Sites that request sensitive or Personally Identifiable Information should be, and feel, secure. If a site doesn't feel secure, the user will be dis-incentivized to use the site. The user will be more likely to distrust the site, which will build barriers between the user and requests to provide PII or to provide access to sensitive information .

There is a great deal of expectations from both clients and direct users when it comes to authentication; some systems are perceived as more secure just by virtue of visual design and their overall workflow. You need to make sure that your authentication process is not only secure but also perceived as such by users and stakeholders. So better understanding of how your end users perceive security and which interaction patterns and workflows they are most familiar with is key. This is particularly true for corporate and enterprise solutions that generally hold much more information than retail websites for example.

Overall I would say that based on assessing the factors above, if asking users for a code will boost or maintain user confidence in your site or app while fulfilling the task than by all means go for it. The argument also applies to using a link with code if it does not jeopardize user confidence.

I have also found that

Understanding user perceptions of transparent authentication on a mobile device

very insightful! Good luck!

  • 18
    "sending a verification code is more secure", you assert, but you offer no justification for this claim. It seems clearly false to me. Either approach - link or code - simply validates that the user controls the email address by sending them a secret and having them send it back to the web server. They are as vulnerable as each other to brute force, or to an attacker who has illicit access to the user's emails. They can both be performed by a bot. So what possible security difference is there?
    – Mark Amery
    Commented Dec 25, 2014 at 17:11
  • 7
    @Okavango "the code is still more secure because it requires further action from user before granting access." Again, you're just making assertions without even trying to justify them. Just because you require an additional arbitrary action from the user does not mean your system is more secure. It is absurd to suggest that baking a secret key into a link the user clicks is somehow less secure than having the user type the same secret out by hand. I mention eavesdropping and brute force merely as examples of potential attacks that both these approaches are be equally vulerable to.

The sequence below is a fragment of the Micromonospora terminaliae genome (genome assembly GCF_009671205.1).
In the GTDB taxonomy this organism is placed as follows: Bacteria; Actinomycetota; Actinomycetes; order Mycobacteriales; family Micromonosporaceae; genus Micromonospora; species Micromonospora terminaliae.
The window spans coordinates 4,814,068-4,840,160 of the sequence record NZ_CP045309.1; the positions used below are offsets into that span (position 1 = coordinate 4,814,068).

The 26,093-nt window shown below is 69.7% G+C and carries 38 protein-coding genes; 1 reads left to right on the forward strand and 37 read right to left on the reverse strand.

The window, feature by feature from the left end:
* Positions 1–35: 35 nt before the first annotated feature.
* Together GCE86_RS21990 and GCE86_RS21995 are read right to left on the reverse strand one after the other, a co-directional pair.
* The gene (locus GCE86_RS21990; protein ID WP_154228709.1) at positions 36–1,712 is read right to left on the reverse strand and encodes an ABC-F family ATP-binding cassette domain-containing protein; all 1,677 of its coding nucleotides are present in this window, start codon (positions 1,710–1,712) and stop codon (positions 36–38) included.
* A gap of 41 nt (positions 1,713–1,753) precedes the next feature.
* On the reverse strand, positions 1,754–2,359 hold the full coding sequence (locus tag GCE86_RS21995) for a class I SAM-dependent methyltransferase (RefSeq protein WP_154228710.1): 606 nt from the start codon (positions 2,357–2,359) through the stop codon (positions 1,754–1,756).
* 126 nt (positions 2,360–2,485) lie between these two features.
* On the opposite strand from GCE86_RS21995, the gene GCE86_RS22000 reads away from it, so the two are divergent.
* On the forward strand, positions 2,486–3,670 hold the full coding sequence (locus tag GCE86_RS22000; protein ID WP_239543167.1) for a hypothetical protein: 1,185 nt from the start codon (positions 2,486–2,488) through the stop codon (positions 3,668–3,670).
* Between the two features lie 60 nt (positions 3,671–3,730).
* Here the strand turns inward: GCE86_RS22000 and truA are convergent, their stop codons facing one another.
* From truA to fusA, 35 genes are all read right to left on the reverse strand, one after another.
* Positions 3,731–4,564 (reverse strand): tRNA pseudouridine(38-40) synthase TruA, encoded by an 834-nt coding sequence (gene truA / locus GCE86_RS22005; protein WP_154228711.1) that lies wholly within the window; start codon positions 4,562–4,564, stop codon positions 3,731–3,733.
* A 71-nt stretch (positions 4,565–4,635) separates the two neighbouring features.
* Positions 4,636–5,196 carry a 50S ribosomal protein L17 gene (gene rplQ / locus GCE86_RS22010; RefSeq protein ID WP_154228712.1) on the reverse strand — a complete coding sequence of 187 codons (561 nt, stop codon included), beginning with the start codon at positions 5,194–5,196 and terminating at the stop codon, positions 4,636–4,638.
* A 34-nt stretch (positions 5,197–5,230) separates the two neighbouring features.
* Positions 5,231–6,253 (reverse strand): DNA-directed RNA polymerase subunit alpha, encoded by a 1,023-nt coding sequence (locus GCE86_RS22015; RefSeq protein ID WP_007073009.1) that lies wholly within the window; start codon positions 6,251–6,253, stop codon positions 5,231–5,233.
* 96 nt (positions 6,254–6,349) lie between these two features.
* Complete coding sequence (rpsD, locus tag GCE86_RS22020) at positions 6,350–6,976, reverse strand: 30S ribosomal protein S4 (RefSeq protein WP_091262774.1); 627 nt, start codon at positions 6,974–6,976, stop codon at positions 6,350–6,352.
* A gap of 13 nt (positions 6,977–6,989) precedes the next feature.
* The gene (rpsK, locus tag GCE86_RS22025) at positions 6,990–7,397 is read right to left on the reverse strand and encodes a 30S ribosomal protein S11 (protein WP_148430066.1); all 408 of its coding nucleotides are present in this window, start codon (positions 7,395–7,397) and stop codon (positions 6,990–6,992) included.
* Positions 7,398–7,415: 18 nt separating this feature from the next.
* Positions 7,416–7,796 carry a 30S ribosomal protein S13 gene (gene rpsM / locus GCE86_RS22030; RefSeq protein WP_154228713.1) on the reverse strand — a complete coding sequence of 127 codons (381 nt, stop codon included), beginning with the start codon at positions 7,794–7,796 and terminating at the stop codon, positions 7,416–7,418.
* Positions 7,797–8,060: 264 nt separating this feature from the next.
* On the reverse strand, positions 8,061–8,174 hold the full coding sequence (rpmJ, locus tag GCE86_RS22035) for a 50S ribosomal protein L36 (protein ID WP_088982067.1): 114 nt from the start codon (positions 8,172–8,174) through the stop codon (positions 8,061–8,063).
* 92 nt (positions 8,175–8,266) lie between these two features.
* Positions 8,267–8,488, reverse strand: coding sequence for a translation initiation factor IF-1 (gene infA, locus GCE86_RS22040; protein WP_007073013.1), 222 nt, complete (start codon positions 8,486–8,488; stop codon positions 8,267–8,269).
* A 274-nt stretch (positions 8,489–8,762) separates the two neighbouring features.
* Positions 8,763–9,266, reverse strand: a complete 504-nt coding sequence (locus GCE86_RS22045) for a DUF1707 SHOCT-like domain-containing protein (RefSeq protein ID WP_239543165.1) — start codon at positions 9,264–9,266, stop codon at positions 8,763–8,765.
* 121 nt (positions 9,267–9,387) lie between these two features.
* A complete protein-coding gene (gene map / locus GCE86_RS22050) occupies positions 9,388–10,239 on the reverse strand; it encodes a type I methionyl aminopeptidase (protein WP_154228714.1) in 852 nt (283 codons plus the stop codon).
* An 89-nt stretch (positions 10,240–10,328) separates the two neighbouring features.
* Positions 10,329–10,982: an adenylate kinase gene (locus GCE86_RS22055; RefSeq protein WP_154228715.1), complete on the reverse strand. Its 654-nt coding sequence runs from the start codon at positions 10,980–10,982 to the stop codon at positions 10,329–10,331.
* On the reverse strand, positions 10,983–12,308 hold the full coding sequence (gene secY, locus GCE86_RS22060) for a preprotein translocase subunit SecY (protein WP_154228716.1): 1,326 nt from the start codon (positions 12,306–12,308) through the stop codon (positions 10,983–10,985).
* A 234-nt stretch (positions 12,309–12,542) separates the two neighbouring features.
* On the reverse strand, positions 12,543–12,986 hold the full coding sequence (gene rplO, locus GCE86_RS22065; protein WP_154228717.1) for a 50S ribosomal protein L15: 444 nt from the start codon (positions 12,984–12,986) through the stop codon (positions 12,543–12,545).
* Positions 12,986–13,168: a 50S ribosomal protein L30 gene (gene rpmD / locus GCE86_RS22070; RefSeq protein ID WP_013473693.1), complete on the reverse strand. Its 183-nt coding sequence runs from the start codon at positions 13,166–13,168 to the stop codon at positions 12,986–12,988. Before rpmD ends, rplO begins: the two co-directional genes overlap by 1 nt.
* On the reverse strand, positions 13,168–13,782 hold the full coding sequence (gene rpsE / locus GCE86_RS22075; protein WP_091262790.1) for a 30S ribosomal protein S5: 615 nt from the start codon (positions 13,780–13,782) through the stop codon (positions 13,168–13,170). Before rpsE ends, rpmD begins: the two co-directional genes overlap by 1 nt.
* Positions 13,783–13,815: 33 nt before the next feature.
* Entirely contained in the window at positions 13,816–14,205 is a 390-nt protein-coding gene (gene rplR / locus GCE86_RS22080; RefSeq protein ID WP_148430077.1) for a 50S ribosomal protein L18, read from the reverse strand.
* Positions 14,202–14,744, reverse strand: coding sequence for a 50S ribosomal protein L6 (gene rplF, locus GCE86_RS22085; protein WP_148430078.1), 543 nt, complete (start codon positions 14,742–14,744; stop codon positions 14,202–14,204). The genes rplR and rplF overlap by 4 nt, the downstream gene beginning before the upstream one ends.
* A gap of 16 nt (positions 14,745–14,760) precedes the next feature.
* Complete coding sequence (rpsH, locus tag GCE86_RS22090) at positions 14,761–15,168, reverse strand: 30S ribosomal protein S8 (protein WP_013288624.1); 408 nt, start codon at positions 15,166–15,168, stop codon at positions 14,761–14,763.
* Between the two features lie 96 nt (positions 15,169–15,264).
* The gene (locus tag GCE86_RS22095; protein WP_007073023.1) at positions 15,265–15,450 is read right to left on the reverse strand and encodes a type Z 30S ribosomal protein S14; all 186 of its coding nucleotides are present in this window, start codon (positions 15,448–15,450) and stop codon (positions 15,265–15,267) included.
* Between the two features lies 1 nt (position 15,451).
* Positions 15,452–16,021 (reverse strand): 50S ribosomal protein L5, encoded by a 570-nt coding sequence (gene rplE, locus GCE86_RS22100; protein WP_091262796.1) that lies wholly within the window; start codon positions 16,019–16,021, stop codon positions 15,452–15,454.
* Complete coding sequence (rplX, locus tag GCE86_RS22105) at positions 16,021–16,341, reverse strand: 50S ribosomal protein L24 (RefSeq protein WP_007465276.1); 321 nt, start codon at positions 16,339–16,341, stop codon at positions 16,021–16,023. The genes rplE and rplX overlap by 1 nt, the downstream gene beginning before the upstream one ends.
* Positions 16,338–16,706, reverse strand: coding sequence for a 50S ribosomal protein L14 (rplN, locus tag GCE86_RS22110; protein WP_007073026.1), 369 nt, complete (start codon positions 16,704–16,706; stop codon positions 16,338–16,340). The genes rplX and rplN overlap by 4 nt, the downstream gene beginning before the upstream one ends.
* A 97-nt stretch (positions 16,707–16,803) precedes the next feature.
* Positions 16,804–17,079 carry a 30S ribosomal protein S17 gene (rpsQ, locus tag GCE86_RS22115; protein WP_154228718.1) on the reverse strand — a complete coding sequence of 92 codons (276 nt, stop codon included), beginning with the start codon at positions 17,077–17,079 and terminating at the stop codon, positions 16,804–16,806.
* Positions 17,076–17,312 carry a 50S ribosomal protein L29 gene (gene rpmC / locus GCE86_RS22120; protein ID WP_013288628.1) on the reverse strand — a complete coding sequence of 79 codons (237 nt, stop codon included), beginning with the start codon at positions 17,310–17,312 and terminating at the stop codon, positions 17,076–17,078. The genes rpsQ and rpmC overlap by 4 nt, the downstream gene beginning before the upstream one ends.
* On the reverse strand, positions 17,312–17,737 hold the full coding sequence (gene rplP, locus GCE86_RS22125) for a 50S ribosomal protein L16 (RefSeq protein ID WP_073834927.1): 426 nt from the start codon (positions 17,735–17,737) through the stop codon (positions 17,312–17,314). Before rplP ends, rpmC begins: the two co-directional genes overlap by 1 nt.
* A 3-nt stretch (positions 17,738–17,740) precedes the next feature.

– Mark Amery
    Commented Dec 25, 2014 at 19:24
  • 7
    @Okavango the burden here is on you to explain why requiring the user to perform an act with a clumsy UI (sending the secret to the server, by typing it) is magically more secure than them performing effectively the same action with an easier UI (by baking the secret into a link). What attack could conceivably work against the secret-in-a-link system but not against the type-the-secret-by-hand system? If there is truly a security difference, you will be able to describe such an attack. But you won't be able to, because there is no difference.
    – Mark Amery
    Commented Dec 25, 2014 at 19:27
  • 4
    "I don't think system security is the focus of the question" - then why have you written an answer that revolves around security? Security is your entire reason for advocating that the user types in a code instead of clicking a link.
    – Mark Amery
    Commented Dec 25, 2014 at 19:50
  • 6
    I'm sorry, but this answer is wrong from both the security perspective and the UX perspective. @MarkAmery here nailed it. I don't have the reputation to downvote, but be sure I would have had I could. Commented Dec 29, 2014 at 11:09

It has absolutely no effect on security. Use both for maximized UX.

If your priority is security, either one is fine. The purpose of the procedure is not to add a layer of security to your application, it's to verify that indeed the user has control over the email address he claims to be his.

Email is insecure by default, your secret can leak no matter what you do in this approach. The only way would be to encrypt the mail, but that incurs heavy heavy UX penalties.

Since you asked this on a UX site, I will answer from the UX perspective as well.